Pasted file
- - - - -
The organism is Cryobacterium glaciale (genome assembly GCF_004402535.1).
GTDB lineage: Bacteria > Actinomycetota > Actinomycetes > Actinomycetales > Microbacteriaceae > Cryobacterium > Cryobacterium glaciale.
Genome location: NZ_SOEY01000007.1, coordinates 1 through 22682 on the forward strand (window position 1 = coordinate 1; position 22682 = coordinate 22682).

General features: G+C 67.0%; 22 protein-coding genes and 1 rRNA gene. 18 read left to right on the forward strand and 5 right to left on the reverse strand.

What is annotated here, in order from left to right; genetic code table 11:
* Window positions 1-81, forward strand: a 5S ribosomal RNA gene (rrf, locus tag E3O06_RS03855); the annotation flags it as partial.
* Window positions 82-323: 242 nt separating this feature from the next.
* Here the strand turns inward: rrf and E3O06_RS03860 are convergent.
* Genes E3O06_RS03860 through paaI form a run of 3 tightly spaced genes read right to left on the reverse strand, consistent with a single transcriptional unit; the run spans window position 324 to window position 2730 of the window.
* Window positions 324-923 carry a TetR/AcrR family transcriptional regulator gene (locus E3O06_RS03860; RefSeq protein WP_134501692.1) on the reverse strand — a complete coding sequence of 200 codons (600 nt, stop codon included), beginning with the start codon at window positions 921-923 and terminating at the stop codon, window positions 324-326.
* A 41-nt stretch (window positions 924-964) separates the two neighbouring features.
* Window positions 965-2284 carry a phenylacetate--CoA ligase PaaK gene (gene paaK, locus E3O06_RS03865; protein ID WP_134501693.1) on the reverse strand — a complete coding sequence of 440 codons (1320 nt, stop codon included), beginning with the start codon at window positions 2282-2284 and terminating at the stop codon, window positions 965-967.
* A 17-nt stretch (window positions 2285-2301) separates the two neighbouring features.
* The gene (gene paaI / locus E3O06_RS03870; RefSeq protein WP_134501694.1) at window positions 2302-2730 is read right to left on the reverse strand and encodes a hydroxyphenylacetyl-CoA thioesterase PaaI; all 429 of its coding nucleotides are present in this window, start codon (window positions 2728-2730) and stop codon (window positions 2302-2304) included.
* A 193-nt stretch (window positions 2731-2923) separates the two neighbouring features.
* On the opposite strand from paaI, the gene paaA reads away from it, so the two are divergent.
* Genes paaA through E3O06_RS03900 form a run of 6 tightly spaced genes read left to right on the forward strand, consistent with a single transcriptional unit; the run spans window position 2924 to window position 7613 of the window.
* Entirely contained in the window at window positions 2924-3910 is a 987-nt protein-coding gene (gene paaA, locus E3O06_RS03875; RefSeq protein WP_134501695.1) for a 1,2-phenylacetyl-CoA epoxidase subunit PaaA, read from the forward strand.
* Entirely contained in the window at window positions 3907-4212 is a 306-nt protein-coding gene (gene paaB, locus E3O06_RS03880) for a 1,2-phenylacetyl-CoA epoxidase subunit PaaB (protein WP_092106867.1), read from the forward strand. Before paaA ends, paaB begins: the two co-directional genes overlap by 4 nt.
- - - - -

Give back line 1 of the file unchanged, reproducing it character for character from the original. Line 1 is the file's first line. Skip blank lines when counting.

The organism is Cryobacterium glaciale (genome assembly GCF_004402535.1).